Overall Impression – An all time classic.  I can’t believe I wasn’t forced to watch this in film school.


Who’s your main character? – Michael Corleone.

What’s he trying to accomplish? – Professional: help the Corleone family survive. Personal: figure out where his loyalties lie. Private: figure out what kind of person he is – the man Kay wants him to be… or the man the ‘family’ wants him to be.

Who’s trying to stop him? – There are many elements, but the big ones are the law, Michael’s conscience, his family, and enemies of the family.

What happens if he fails? – Everything the Corleone family has fought for will be lost, and for Michael, family is everything.  Additionally, Michael’s conscience and his relationship with Kay hangs in the balance.


Orphan – Michael is the only male member of his family who doesn’t want to be involved in the family business. He has also been away for WWII, and has only recently come home.

Wanderer – As Michael explores old relationships and learns more about the family’s activities, so do we.  He starts to understand the danger and sacrifices that come with being involved in the Mafia, and its effect on his girlfriend, Kay.  We also see how the family treats its friends and enemies, and how it negotiates the arrival of the heroine market.  When Don Vito refuses to change with the times and refuses a deal with drug smuggler Sollozzo, there’s soon an attempt on his life.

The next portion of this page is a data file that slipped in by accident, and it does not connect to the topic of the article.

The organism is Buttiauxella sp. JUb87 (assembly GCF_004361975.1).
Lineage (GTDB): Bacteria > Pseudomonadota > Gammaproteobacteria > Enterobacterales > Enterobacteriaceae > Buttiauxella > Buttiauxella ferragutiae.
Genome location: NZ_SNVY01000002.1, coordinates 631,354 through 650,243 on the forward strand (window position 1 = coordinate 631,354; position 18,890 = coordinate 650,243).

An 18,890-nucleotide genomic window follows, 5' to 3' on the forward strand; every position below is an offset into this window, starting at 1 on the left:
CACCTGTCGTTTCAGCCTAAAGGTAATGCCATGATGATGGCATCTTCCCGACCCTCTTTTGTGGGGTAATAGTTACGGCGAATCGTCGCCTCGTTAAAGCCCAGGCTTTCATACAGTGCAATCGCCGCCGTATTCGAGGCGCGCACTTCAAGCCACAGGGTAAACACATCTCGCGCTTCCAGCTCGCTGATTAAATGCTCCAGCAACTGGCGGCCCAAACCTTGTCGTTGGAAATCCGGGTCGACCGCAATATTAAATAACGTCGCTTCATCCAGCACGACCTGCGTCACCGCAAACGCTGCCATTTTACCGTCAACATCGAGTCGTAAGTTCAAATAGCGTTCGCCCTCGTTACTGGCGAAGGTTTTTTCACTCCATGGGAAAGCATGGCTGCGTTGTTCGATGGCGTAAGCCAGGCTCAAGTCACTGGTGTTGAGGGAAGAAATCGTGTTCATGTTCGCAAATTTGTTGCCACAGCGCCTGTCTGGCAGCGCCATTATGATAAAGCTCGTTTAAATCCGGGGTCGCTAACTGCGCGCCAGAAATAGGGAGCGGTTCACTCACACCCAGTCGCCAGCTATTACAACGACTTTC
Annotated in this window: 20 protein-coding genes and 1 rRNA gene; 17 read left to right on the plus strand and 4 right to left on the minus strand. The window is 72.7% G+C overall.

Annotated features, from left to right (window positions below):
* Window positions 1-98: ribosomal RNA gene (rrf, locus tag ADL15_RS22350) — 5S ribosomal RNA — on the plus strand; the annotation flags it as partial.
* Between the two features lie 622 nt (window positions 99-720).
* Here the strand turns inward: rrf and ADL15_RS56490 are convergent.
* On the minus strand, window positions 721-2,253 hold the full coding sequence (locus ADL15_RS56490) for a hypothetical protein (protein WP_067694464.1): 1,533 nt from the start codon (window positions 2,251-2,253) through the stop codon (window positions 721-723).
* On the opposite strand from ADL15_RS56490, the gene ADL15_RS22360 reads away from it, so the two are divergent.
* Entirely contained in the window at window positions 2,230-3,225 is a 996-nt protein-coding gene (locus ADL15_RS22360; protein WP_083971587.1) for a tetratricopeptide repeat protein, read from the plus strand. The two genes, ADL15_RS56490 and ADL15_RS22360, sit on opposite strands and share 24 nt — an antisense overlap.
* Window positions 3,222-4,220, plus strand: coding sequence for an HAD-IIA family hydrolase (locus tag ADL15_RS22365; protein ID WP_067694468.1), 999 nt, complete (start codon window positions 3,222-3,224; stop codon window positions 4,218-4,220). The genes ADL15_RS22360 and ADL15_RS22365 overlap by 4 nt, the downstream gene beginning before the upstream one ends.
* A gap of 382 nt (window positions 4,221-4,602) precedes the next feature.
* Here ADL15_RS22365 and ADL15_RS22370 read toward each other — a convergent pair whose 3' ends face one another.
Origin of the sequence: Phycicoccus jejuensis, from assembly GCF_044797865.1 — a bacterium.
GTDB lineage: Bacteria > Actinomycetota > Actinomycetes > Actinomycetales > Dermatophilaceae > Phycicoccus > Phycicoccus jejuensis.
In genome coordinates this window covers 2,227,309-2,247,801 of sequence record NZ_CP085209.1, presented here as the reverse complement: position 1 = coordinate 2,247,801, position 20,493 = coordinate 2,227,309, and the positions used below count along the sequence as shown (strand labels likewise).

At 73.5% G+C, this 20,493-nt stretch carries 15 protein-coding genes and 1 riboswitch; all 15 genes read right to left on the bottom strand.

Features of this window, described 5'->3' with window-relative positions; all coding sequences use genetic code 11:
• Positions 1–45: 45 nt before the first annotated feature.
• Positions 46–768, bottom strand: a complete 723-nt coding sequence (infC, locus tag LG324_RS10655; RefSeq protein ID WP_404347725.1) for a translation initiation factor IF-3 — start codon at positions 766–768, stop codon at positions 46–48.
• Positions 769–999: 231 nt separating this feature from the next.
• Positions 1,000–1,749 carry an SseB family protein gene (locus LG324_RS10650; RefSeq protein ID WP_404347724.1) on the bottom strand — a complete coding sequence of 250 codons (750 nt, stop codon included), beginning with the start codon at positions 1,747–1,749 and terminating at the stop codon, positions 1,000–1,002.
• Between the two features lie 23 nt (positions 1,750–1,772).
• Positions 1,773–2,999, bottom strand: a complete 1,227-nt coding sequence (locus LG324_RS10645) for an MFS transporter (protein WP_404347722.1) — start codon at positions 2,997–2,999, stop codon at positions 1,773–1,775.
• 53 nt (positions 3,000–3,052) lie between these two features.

Warrior – Michael volunteers to kill Sollozzo and makes his first ‘hit’ for the good of the family.  He’s forced to hide in Italy as a result, and tries to make a life for himself.  Meanwhile, things heat up between the rival families, and Don Vito does everything he can to avoid an all out war.  Michael returns to assume a role in the business, and after Don Vito dies, he takes revenge against all those who wronged the Corleone family.

Martyr – Michael becomes the head of the family, sacrificing a normal life.  He also forces Kay to become an unwilling martyr, since her life will never be the same as long as she associates with him.


THE GODFATHER commands respect in so many ways. Even its production is a story unto itself, detailing one of Copolla’s (many) battles against the studios.

Voted one of the greatest movies of all time and launching the careers of some of the greatest actors of all time, THE GODFATHER is a film to be studied as much as it is to be enjoyed.

I once saw Mr. Coppola’s academy award for THE GODFATHER at his vineyard in California. Of course, I was fourteen and had about as much interest in one of the greatest directors of all time as I did in fine wine. I’m still angry with myself for not taking a picture.

– Dan Pilditch


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